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Rays 2022 Postseason Preview: Rays at Guardians

The wildcard round will see the Rays play a best of three in Cleveland.

American League Wild Card Game 1: New York Yankees v. Cleveland Indians Photo by Joe Sargent/MLB Photos via Getty Images

The Tampa Bay Rays made it to the finish line and accomplished their primary goal of making the playoffs. Their results haven’t been good the last couple of weeks, but they have gotten healthier and set up their pitching staff to be as effective as possible.

Now it’s time to start the journey to win a World Series Championship.

Randy’s already got new boots, so you know it’s about to get real.


Friday 12:07 PM: Shane McClanahan vs Shane Bieber
Saturday 12:07 PM: Tyler Glasnow vs Triston McKenzie
Sunday 4:07 PM (If needed, time may change): TBA vs Cal Quantrill

Game one will feature the battle of Shane’s.

The Guardians will send Shane Bieber to the mound to take on the Rays top starter in 2022. Bieber has put up a 2.88 ERA/2.87 FIP/2.98 xFIP over 200.0 innings. The numbers have been similar to his best seasons except the big drop in strikeouts to 25.0% from 30%+ over the last few seasons. It’s not surprising the strikeout rate has dropped with his four-seam fastball dropping from 94.1 mph to 91.3 mph over the last three seasons. Part of the reason he has been able to sustain elite results is a 4.6% walk rate. Bieber adds a 85.0 mph slider, 82.0 mph curveball, and 86.9 mph cutter to complete his four pitch mix.

Triston McKenzie had a very good first full season in the majors in 2022 after spending parts of the 2020 and 2021 seasons at the major league level with middling results. In 2022 he put up a 2.96 ERA/3.59 FIP/3.77 xFIP over 191.1 innings. He does it much the way Bieber has gotten his results this year. He posts an above average strikeout rate (25.6%) while limiting walks (5.9%). McKenzie has ran a .232 BABIP this year that suggests that his ERA should be higher but even an additional half a run to put it in line with his FIP and xFIP he had a very good year. McKenzie works off a 92.5 mph four-seam fastball, 87.3 mph slider, and 79.4 mph curveball as his three pitch mix. The slider has been the pitch to do damage against (.337 wOBA against) while his curveball has been his go to swing and miss pitch (45.0% whiff rate).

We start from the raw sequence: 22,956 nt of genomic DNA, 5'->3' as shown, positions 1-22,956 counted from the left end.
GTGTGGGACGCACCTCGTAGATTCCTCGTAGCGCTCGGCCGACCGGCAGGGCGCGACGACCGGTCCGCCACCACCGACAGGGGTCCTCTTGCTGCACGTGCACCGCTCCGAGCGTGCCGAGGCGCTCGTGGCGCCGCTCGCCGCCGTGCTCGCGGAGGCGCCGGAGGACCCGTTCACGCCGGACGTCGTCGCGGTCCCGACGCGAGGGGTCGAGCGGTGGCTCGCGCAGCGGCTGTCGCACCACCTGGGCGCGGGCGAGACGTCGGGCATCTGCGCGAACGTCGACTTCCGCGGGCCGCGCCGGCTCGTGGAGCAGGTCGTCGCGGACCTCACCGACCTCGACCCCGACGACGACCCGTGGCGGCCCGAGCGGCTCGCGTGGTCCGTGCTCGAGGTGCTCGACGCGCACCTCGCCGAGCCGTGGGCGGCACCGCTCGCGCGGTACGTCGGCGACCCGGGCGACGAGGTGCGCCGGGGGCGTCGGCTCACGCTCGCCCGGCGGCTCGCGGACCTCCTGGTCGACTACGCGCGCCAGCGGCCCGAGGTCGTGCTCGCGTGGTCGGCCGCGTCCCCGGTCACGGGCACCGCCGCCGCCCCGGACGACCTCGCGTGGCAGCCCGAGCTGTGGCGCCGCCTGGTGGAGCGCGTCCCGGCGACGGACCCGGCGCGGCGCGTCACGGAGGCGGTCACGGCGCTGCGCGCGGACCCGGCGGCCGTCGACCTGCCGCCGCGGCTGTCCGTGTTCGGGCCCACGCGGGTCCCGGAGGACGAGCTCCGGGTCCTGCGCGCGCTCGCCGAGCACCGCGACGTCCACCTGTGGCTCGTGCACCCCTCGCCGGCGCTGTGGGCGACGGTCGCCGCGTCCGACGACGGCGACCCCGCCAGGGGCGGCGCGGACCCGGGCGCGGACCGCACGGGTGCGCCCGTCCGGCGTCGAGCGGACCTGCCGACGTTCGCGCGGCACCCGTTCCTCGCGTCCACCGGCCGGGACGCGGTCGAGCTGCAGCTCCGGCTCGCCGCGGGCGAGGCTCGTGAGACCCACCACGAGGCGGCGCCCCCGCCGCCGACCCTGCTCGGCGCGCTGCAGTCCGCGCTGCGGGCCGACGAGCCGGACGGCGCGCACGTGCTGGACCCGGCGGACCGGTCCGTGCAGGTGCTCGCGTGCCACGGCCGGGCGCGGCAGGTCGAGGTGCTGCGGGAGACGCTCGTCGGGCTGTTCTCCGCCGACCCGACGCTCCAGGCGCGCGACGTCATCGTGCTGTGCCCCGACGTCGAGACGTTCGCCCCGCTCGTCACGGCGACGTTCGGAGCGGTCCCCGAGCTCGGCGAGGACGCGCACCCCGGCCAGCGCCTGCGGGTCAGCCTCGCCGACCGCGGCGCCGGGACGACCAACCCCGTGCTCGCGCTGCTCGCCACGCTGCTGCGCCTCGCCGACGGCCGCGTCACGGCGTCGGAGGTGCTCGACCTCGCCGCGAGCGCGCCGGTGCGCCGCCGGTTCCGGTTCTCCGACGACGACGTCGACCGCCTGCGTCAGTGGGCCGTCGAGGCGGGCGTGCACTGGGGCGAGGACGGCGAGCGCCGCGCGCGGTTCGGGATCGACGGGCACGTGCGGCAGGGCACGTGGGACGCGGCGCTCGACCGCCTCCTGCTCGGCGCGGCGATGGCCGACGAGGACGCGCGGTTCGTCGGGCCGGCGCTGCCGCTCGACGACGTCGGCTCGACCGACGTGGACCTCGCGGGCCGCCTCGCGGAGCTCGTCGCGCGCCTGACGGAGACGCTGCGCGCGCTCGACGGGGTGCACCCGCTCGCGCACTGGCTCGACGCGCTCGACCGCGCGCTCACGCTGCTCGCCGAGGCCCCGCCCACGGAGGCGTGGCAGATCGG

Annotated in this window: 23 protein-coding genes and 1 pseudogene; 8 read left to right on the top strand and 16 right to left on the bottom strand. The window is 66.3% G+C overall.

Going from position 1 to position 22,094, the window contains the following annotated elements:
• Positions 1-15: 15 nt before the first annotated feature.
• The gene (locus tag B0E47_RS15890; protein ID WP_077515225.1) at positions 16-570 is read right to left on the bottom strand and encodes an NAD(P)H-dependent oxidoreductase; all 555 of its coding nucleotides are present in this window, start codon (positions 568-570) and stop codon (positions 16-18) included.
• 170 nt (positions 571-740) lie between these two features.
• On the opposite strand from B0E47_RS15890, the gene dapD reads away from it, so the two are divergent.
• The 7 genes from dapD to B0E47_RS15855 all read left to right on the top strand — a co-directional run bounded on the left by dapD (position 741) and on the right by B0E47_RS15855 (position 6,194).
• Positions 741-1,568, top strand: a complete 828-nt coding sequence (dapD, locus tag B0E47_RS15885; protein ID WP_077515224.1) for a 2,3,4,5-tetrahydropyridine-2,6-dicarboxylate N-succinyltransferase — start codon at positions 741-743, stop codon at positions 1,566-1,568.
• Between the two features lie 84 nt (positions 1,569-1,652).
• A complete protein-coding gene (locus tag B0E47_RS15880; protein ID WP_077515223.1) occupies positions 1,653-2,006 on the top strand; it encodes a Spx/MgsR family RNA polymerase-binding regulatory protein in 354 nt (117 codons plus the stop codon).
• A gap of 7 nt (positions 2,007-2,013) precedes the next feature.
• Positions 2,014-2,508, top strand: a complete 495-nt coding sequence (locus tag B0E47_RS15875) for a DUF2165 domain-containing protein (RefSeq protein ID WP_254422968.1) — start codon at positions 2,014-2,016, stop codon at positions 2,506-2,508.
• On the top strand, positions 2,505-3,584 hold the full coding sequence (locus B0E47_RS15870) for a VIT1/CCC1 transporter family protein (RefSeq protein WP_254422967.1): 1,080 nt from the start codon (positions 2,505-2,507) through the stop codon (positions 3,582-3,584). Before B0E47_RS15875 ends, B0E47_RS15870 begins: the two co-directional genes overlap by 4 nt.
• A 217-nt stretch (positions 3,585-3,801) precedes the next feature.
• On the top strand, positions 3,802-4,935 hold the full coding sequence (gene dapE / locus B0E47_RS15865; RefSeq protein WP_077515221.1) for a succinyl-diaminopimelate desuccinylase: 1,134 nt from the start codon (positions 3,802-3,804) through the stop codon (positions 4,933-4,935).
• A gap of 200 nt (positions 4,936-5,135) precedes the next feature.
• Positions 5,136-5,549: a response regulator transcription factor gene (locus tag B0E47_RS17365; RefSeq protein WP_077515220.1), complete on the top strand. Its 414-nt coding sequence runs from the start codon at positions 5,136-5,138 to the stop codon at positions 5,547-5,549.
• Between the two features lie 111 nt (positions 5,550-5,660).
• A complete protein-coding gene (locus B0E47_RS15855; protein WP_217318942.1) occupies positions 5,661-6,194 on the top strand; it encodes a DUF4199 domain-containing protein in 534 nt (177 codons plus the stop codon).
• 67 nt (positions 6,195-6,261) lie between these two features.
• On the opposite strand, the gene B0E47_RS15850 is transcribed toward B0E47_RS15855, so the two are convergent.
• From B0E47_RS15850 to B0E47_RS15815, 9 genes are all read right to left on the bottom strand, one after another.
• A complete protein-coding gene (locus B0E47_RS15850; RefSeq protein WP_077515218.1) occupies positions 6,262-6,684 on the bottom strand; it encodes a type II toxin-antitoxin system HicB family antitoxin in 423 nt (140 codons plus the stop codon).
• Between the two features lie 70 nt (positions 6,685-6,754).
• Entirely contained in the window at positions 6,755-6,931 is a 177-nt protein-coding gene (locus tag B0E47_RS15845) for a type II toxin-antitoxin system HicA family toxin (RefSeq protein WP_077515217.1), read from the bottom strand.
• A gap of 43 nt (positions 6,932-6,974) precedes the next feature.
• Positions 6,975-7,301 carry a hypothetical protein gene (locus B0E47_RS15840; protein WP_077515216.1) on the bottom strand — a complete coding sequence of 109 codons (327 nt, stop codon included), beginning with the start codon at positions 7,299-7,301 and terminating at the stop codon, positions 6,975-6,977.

Game three on Sunday, if necessary, and the time is subject to change depending on the number of game threes that will be required. The Rays haven’t named a projected starter for game three as they will want to have the flexibility to use either Drew Rasmussen or Jeffrey Springs to piggy back Tyler Glasnow in game 2.

Cal Quantrill is set to get the ball for the Guardians, should that game occur. Quantril had a solid 2022 season putting up a 3.38 ERA/4.12 FIP/4.39 xFIP over 186.1 innings. Quantrill is a pitch to contact pitcher who posted a 16.6% strikeout rate and 6.1% walk rate. Quantrill throws a 93.6 mph sinker, 88.5 mph cutter, and 85.3 mph changeup as his primary three pitch mix. He will occasionally throw a 82.6 mph curveball to steal a strike. None of his pitches get very many whiffs.

Cleveland Guardians v Detroit Tigers Photo by Duane Burleson/Getty Images

Guardians Bullpen

The Cleveland pitching staff gets by mostly on the ability to limit walks, rather then the ability to get strikeouts. The Rays batters should likely look to be aggressive early in the count, but the risk is you let the starters pitch deeper into the game and get to one of the most dominant backend bullpens in the game.

The Guardians bullpen has put up a 3.05 ERA/3.39 FIP/3.47 xFIP during the 2022 season and lead the league with a +10.50 WPA (Win Percentage Added). Here are their key weapons:

Emmanuel Clase (1.36 ERA/1.98 FIP/2.18 xFIP) has been one of the most dominant relievers since coming to Cleveland in the trade that sent Corey Kluber to the Texas Rangers. He throws a 99.5 mph cutter and 91.9 mph slider.

James Karinchak (2.08 ERA/2.29 FIP/3.11 xFIP) has an elite 38.8% strikeout rate but has struggled with command (13.1% walk rate).

Trevor Stephan (2.69 ERA/2.19 FIP/2.81 xFIP), Sam Hentges (2.32 ERA/2.48 FIP/2.67 xFIP), and Enyel De Los Santos (3.04 ERA/2.63 FIP/3.17 xFIP) are the arms that Cleveland relies on to try to get to the end of a game if they get a lead early.

Cleveland’s offense is very similar to the Rays.

Cleveland has hit .254/.316/.383 and put up a 99 wRC+ as part of an offense that puts them middle of the pack. They hit for less power than the Rays as they trail 139 to 127 in homers. They run more on the bases as they hold a 119 to 95 lead in stolen bases. They are aggressive hitters that don’t walk that frequently (third lowest walk rate) while they are able to make contact with a league leading 18.2% strikeout rate.

This should all sound familiar, because the Rays are quite similar in terms of roster construction.

3B Jose Ramirez (.280/.355/.514, 139 wRC+), 2B Andres Gimenez (.297/.371/.466, 140 wRC+), and LF Steven Kwan (.298/.373/.400, 124 wRC+) lead the way at the top of the lineup. 1B Josh Naylor (.256/.319/.452, 117 wRC+) and SS Amed Rosario (.283/.312/.403, 103 wRC+) typically are mixed in the top five spots in the lineup as well.

Myles Straw (.221/.291/.273, 64 wRC+) plays everyday as an elite defensive center fielder, but provides little production with the bat. The Guardians will mix and match the bottom of the lineup with offensively challenged options.


Will the Rays defeat the Guardians in the Wild Card round?

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